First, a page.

2017 – Purple

Earlier this year, UK public Wi-Fi provider Purple pulled a prank by inserting the following in their terms and conditions

The user may be be required, at Purple’s discretion, to carry out 1,000 hours of community service. This may include the following. Cleansing local parks of animal waste. Providing hugs to stray cats and dogs. Manually relieving sewer blockages. Cleaning portable lavatories at local festivals and events.  Painting snail shells to brighten up their existence. Scraping chewing gum off the streets.

Over a two week period, only one person flagged the fake terms – out of 22,000 users.

2015 – Jena Kingsley

I just discovered this 2015 prank from comedian Jena Kingsley thanks to Santa Clara Law Professor Eric Goldman who showed this to his internet law class this week.  It would be funny if Kingsley recreated the prank in the lobby of an ABA or state bar convention.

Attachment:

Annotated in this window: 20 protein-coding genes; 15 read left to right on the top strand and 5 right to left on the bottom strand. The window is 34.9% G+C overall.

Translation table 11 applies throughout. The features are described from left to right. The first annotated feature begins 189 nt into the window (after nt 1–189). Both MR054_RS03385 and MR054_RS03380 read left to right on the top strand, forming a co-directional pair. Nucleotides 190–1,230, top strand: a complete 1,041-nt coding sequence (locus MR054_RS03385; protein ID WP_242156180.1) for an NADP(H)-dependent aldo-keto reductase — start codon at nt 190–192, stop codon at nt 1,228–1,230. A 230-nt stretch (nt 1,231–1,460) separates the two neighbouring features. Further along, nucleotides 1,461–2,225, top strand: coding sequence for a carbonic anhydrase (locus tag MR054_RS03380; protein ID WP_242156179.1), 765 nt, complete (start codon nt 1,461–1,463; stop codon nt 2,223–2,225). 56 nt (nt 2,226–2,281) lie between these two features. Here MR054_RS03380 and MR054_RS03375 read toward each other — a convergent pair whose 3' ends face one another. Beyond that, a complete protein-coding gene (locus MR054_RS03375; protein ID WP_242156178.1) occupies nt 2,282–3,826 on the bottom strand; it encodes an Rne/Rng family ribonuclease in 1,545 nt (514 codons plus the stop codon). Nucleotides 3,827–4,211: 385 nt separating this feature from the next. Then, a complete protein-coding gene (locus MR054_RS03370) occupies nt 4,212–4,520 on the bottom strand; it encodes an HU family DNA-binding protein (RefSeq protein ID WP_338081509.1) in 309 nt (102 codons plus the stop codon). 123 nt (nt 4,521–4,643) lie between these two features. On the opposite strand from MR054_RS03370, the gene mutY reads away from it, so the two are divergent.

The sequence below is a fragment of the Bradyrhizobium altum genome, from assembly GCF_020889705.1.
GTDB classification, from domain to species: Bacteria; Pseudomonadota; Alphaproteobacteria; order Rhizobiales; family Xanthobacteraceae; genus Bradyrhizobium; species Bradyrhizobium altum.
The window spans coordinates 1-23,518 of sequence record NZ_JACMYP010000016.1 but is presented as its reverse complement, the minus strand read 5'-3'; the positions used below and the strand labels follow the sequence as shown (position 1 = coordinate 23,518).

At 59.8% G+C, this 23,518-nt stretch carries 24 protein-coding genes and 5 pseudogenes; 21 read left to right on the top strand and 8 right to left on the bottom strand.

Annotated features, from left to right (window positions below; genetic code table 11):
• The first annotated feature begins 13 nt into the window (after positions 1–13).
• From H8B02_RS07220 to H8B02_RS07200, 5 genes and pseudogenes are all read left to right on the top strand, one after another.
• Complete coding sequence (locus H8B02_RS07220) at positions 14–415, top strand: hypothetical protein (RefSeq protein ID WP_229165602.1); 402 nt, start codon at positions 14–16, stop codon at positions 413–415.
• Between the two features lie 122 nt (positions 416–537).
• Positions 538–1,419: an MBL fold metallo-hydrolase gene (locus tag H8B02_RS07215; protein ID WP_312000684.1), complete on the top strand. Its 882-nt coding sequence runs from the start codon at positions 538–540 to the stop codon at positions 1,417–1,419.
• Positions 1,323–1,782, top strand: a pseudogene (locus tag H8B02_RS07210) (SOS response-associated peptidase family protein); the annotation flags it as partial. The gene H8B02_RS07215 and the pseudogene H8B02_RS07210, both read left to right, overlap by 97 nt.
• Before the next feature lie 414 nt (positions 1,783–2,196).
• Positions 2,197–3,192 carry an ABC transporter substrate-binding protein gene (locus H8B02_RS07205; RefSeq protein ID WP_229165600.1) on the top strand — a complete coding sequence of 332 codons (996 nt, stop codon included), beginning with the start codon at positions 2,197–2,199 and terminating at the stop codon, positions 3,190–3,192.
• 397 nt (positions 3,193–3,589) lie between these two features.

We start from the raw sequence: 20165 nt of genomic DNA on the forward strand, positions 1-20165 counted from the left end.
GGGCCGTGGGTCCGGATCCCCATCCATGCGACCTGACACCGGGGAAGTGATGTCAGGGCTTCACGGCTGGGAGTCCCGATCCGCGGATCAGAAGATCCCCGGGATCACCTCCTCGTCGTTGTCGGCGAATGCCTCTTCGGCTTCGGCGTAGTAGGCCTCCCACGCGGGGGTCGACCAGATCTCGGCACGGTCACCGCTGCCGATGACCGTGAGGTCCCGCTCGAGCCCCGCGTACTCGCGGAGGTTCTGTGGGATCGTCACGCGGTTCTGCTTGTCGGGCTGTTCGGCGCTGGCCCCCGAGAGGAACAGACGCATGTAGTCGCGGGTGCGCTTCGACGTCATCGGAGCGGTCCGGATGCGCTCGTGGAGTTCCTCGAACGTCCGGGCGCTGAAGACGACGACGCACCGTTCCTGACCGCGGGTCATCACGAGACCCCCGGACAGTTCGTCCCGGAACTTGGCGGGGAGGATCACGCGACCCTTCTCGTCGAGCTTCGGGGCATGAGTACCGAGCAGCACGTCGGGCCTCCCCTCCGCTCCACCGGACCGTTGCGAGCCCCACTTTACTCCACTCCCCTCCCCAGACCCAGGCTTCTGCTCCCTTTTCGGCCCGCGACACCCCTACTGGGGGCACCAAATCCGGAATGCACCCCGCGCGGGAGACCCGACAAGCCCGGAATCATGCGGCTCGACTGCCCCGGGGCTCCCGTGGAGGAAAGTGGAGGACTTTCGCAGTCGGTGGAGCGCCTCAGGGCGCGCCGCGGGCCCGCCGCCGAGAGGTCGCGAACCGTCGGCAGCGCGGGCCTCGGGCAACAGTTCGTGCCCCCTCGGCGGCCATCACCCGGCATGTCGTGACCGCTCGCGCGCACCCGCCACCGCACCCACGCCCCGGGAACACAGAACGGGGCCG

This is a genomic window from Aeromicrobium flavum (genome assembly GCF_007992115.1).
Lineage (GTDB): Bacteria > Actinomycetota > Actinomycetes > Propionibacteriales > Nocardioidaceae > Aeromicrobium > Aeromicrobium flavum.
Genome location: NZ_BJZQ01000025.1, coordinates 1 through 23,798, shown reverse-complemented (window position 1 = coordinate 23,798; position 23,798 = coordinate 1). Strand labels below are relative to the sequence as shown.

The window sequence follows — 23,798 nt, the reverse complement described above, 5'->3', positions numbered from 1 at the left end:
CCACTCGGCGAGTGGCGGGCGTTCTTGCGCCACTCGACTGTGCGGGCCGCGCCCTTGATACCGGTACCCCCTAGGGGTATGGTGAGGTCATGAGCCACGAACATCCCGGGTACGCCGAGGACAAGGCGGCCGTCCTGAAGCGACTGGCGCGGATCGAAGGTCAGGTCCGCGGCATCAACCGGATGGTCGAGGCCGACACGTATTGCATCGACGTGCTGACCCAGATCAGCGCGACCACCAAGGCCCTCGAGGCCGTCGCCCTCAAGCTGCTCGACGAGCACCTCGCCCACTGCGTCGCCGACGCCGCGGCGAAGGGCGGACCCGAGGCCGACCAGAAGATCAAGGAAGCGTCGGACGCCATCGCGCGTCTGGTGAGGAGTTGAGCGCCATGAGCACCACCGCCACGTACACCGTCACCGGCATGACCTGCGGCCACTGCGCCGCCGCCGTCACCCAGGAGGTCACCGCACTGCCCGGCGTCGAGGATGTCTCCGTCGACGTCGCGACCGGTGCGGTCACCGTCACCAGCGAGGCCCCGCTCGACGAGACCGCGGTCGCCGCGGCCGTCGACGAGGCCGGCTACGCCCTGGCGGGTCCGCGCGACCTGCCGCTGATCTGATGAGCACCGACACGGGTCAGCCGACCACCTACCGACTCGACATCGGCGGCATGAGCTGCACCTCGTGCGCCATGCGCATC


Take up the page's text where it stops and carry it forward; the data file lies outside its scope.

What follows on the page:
Fortunately, Kingsley prank is not quite as extreme as the South Park parody of the Apple iTunes agreement.

About the Author

Website / @RSikoryak

Cartoonist R. Sikoryak is #author of Masterpiece Comics (Drawn & Quarterly), “Where Classics and Cartoons Collide.” He continues to adapt the classics for various anthologies, including The Graphic Canon, Fable Comics, Hotwire, and Black Eye.

His comics and illustrations have appeared in theNew Yorker, The Onion, GQ, MAD, SpongeBob Comics, and Nickelodeon Magazine, as well as on The Daily Show with Jon Stewart. He’s done storyboards and character designs for Augenblick Studios on various animated projects.